The Court did not excuse Hitz from paying rent entirely as a result of the executive order. Since the Governor’s order did allow for the continuation of off-premises food service business, the Court reasoned, Hitz could have maintained that aspect of its business. Accordingly, it concluded, Hitz’s rental obligation should be reduced via the force majeure provision “in proportion to its reduced ability to generate revenue due to the executive order.” The Court calculated this reduction as 75% of the overall obligation.
As one of the first cases to address the application of a lease’s force majeure clause on a tenant’s failure to pay rent during a COVID-related shutdown, the Court’s decision in Hitz has received a lot of attention. However, we believe there are strong reasons that the decision may be more limited in practical impact across the retail industry than currently perceived. Specifically:
- While the force majeure decision was based on Illinois state law, the case itself was determined in US bankruptcy court — a forum which might be more sympathetic to a debtor-tenant than a state court viewing the issue simply as an ‘ordinary rent payment case’ under a commercial lease.
- The Hitz court relied heavily on its determination that the Illinois governor’s order was a “proximate cause” of the failure to pay rent. Other courts may require a tighter causal nexus between the alleged force majeure event and the obligation to be excused. For example, the governor’s order might correctly be viewed as the cause of the tenant’s failure to operate a full-service, on-premises restaurant, excusing the tenant from an operating covenant. But the causal link weakens with respect to the rent obligation, which, as the act of paying money, is not inextricably connected to the inability to operate or generate revenue. Courts might also require a higher standard of causation — for example, that the event in question was not simply a proximate cause for non-performance, but that the event made performance impossible or near-impossible.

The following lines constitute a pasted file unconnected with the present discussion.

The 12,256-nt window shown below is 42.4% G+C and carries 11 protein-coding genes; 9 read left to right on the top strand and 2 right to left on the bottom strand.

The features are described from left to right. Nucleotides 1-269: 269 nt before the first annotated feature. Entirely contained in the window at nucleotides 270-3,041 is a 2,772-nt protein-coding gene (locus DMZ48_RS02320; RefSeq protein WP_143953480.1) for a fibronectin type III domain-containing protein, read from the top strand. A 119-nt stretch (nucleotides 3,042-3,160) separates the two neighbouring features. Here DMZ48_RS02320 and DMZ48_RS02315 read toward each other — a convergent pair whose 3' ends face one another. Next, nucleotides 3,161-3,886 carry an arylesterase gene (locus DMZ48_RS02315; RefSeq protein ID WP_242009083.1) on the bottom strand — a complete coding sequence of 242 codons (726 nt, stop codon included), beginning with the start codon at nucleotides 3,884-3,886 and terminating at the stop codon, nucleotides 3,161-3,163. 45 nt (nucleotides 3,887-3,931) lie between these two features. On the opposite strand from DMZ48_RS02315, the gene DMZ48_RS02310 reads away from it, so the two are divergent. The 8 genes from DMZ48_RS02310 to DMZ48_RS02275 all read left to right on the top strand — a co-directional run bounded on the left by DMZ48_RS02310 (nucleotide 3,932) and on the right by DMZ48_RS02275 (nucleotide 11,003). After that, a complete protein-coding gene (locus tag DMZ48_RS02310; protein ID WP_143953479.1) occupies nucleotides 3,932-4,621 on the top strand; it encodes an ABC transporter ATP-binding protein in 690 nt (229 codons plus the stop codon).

- Courts can be wrong. The Hitz court rejected “out of hand” and as “specious” the landlord’s argument that the governor’s order did not, in fact, prevent the tenant from writing a check for the rent. However, this determination without analysis or discussion seems to ignore or put to the side the general principles that force majeure: (1) is easier to invoke by a party providing good or services than a party whose obligation is “merely” to pay money; (ii) should not be invoked purely because of economic impact; and, relatedly, (iii) is an outgrowth of the common law doctrine of impossibility, which rarely, if ever, excuses financial performances, even when they have become materially more burdensome (though in fairness, on this point, the Hitz court viewed common law impossibility concepts as having been superseded by the force majeure provisions of the lease).
- Most importantly, the Hitz case underscores the need for specificity in drafting force majeure provisions, and the importance of the language in existing clauses. The Hitz lease provision stated that “[l]ack of money shall not be grounds for Force Majeure.” However, there is a potentially significant distinction between whether: (1) the lack of money is included as a force majeure event (or not), and (2) the obligation to pay rent is one which is excused upon a force majeure event (or not). Often, commercial leases will take the latter approach and expressly exclude rent payment from the obligations which otherwise would be excused by a force majeure event. That approach would be distinguishable from the Hitz lease, which excluded “lack of money” from the list of force majeure events, but which apparently did not exclude the obligation to pay rent from the obligations excused upon a force majeure event.
 In re Hitz Rest. Grp., Case No. 20-05012, 2020 WL 2924523 (Bankr. N.D. Ill. June 3, 2020)